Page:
NEW YORK – OK, so the networks agree the enemy is cable. Then why are they battling each other?
Never was this question more pertinent than during the recent upfront presentations, where NBC West Coast programming chief Don Ohlmeyer identified the networks’ problem as too much intra-category infighting and not enough cable bashing.
“There’s a lot of negativity flowing,” he said, “and we have only ourselves to blame.”
Actually, Ohlmeyer had every reason to direct most of his blame at ABC, which, on the very morning of his remarks, ran a full-page ad under the banner: “What a difference a day makes.”
The ad, which appeared in the New York Times, conjured up ratings for the Big Four if all of them were to go without the night that produced “Must See TV.”
Not surprisingly, the exercise gave the Alphabet network the ratings lead and some copywriter the idea for a tag line that asked: “Do you really want to base your buying decisions for a whole week on one night — a night without ‘Seinfeld’?”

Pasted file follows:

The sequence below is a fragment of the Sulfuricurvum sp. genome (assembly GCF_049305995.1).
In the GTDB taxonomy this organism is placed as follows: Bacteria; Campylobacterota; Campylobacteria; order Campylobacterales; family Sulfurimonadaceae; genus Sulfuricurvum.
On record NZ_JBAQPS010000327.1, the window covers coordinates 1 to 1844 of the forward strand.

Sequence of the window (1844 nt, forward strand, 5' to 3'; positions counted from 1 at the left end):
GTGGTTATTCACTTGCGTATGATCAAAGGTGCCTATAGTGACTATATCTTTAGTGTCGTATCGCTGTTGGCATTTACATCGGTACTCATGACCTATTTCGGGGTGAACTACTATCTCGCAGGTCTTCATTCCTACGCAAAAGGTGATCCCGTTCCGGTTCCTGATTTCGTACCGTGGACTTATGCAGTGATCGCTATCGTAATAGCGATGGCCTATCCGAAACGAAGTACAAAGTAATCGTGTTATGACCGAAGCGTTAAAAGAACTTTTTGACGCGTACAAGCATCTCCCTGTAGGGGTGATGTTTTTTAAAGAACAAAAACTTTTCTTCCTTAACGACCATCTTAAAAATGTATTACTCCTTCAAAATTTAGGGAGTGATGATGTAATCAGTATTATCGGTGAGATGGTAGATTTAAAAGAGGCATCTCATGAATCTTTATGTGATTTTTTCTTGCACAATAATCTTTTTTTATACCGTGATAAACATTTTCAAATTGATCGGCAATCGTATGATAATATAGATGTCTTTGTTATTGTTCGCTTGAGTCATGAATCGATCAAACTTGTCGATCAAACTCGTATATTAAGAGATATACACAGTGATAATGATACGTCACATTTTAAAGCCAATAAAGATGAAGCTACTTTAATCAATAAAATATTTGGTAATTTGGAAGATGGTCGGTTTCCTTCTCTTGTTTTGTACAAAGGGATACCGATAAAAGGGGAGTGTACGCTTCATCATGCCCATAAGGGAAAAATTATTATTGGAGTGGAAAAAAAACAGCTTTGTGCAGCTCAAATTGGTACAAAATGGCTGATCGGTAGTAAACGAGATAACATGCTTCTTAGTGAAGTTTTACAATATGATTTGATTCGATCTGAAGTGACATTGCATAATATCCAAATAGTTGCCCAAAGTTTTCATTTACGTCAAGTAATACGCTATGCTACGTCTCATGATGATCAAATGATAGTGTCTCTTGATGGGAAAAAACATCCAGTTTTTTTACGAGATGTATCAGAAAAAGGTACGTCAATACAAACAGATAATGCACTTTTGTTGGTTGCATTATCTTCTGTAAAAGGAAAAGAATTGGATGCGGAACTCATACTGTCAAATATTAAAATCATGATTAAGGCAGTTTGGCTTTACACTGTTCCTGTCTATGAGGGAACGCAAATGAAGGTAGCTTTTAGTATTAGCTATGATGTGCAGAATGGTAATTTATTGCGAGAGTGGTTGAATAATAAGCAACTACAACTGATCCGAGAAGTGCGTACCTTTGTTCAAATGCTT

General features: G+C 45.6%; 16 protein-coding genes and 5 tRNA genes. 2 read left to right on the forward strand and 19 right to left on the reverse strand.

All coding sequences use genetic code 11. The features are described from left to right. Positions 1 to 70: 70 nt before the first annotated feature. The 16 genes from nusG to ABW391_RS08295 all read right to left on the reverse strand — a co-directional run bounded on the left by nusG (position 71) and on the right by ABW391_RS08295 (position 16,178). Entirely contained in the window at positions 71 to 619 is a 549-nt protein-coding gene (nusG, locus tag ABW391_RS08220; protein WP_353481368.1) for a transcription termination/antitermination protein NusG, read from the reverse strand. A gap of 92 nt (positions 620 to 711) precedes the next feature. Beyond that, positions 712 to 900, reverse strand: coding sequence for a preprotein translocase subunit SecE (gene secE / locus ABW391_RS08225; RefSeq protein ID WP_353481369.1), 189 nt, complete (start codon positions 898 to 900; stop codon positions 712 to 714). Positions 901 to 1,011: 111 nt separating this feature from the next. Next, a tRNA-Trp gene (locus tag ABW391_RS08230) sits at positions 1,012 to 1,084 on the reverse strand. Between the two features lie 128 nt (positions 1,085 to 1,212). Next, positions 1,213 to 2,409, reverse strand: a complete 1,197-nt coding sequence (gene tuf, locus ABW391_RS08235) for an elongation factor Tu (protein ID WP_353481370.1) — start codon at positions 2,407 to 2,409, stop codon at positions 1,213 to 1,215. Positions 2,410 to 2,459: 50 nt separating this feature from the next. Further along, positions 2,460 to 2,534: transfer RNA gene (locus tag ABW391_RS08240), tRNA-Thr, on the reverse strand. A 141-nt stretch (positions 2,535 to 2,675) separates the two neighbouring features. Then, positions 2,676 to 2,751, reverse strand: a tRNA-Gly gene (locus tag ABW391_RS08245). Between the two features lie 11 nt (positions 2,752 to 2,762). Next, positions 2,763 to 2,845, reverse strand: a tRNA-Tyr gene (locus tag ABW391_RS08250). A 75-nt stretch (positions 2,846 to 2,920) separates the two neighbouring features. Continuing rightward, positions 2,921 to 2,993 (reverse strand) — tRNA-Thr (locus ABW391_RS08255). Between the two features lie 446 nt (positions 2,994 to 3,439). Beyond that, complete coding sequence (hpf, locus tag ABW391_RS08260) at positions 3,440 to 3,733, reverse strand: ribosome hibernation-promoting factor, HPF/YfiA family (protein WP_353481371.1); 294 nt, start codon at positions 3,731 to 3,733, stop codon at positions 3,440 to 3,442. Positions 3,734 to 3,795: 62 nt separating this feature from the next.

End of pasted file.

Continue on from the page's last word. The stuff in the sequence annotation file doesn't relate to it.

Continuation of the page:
Ave Butensky, who as president of the Television Bureau of Advertising finds himself playing network mediator almost as much as TV’s major domo, all but sighed: “I’ve told them to work together many times, but they get caught up in the passion of the moment. Somebody’ll have a good idea, then somebody else will say ‘Great, let’s do it,’ even if it means trampling their own medium.”
That pretty much describes what must have happened at NBC, which last week responded to ABC’s salvo with a full-page ad of its own.
“ABC wants you to ignore Thursday,” began the rebuttal from the network of Ohlmeyer the peacemaker. “Great! Let’s talk about Saturday.”
The ad’s body copy was deliciously self-serving even if it were, in Butensky’s estimation, beside the point.
“Our focus should be on holding the hand of advertisers contemplating coming onto TV and making that decision easier,” said the TvB chief. “All this other stuff does is confuse them.”